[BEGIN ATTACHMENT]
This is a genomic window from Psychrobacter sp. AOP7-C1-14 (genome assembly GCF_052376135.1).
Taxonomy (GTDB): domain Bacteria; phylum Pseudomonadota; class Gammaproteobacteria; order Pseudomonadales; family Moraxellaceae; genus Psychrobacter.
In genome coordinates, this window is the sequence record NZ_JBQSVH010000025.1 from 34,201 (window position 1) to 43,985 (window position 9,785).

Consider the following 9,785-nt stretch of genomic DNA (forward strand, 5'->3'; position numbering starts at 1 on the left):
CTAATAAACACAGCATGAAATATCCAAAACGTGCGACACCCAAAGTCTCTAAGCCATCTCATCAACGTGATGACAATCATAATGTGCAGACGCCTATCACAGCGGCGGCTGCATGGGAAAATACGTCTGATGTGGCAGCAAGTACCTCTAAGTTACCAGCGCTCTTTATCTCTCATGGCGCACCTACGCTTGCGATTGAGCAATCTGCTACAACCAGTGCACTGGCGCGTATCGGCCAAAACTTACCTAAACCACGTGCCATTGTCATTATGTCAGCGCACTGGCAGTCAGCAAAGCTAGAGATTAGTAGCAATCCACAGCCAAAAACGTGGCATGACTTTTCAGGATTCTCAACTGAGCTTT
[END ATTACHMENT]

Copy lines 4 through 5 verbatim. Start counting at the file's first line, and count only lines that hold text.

Consider the following 9,785-nt stretch of genomic DNA (forward strand, 5'->3'; position numbering starts at 1 on the left):
CTAATAAACACAGCATGAAATATCCAAAACGTGCGACACCCAAAGTCTCTAAGCCATCTCATCAACGTGATGACAATCATAATGTGCAGACGCCTATCACAGCGGCGGCTGCATGGGAAAATACGTCTGATGTGGCAGCAAGTACCTCTAAGTTACCAGCGCTCTTTATCTCTCATGGCGCACCTACGCTTGCGATTGAGCAATCTGCTACAACCAGTGCACTGGCGCGTATCGGCCAAAACTTACCTAAACCACGTGCCATTGTCATTATGTCAGCGCACTGGCAGTCAGCAAAGCTAGAGATTAGTAGCAATCCACAGCCAAAAACGTGGCATGACTTTTCAGGATTCTCAACTGAGCTTT